It may be the most controversial and expensive showdown in Nevada state history this November as both sides of Question 3 pour millions of dollars into the fight over your vote about energy.
The so called "energy choice" initiative is set to go before votes again in November and if passed it would have a resounding effect on the future of Nevada's power system.
By now, you have probably viewed the television advertisements that are touting reasons to vote for and against the Nevada constitution changer.
Those in support of Question 3 say there are 3 big takeaways if passed:
- The initiative abolishes power monopolies and allows other power companies to do business in Nevada
- Additional energy options means lower energy prices because of increased competition and innovation
- The initiative means potentially thousands of new energy jobs.
Bradley Mayer, a spokesperson for Yes on 3, says the ballot initiative could reduce residential power bills, citing an independent study provided to Governor Brian Sandoval's work group on the issue.
"It actually showed there's about $1.1 billion in savings for Nevadans day 1 if they pass energy choice, which equates to about $11.16 per month on your power bill," explained Mayer.
But the No on 3 campaign argues the plan is too risky and costly. They argue NV Energy has protections in place that would go away if the plan passes.
"We have one of the most affordable and reliable electricity systems in the nation. Nevada's average electricity rates are already 17% below the national average. In fact, in deregulated states electricity rates are actually 30% higher than Nevada's rates," says No on 3 spokesperson Tracy Skenandore.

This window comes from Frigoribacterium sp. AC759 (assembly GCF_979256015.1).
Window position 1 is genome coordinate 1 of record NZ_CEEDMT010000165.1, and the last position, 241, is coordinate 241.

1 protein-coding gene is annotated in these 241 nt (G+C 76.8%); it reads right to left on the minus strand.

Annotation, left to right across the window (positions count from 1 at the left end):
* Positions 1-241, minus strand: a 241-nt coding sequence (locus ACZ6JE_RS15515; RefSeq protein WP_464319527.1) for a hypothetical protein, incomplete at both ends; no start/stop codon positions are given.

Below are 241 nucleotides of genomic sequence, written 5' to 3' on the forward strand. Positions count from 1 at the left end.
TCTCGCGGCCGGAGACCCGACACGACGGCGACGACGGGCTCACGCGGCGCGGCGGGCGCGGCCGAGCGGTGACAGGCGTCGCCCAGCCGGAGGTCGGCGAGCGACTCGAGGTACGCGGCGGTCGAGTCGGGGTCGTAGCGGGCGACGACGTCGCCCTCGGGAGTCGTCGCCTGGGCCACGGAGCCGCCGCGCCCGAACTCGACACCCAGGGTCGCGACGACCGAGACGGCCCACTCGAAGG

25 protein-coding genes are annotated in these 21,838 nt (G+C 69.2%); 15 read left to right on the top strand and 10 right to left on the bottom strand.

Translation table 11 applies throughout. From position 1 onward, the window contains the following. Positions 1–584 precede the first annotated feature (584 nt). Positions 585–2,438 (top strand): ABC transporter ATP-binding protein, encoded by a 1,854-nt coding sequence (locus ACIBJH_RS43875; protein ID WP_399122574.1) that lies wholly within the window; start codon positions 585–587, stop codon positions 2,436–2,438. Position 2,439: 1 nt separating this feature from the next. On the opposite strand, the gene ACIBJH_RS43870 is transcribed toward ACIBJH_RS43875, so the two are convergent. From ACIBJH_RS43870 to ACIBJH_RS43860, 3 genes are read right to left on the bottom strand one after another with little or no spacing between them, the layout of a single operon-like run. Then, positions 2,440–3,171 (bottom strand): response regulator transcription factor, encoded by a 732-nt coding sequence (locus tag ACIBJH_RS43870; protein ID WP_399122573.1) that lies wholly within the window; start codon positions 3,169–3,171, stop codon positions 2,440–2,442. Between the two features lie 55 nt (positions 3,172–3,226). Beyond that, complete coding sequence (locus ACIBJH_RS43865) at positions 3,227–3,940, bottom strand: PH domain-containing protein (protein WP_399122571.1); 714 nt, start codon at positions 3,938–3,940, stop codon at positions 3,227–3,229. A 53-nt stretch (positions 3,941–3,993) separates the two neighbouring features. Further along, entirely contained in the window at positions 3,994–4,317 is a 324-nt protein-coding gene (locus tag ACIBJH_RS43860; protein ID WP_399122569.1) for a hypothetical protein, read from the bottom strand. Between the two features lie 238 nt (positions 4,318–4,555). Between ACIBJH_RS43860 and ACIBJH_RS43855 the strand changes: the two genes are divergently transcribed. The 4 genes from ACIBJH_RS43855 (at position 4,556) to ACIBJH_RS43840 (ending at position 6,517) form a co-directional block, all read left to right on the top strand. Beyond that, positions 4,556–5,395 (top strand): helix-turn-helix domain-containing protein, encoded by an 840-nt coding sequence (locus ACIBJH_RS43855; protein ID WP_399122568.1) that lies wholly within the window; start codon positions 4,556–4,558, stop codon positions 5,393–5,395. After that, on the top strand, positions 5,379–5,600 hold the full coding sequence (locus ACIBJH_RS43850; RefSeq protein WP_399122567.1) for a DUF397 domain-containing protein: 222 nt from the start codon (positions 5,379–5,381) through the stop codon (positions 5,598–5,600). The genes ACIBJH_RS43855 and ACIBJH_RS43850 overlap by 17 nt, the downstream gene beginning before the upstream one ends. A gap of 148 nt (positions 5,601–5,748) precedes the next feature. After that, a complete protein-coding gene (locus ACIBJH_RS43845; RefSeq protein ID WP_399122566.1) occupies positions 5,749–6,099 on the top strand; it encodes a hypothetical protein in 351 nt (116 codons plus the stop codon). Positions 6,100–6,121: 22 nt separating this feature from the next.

- Nevada has lower energy rates than the 14 states that currently have a de-regulated market
- It would cost billions to change Nevada's energy market, and rates would go up
- It would change the state's constitution, making it difficult to repeal if problems arise.
Opponents also point to California as an example, where the market was de-regulated in the 90s. Rates went up and the state saw "brownouts," where service would go in and out.
No on 3 also says environmental groups, business groups, and law enforcement have all come out against the plan. Law enforcement groups are concerned about less reliable service becoming a safety concern.
And above all, Nevada would be only the state to de-regulate by amending the constitution, which some argue leaves too many question marks. "It's risky because it would lock that into our State Constitution so when things go wrong it would take a minimum of 4 years to unravel it and undo the damage because it would be locked into the Constitution," Skenandore says.
The vote will be held on Nov. 6.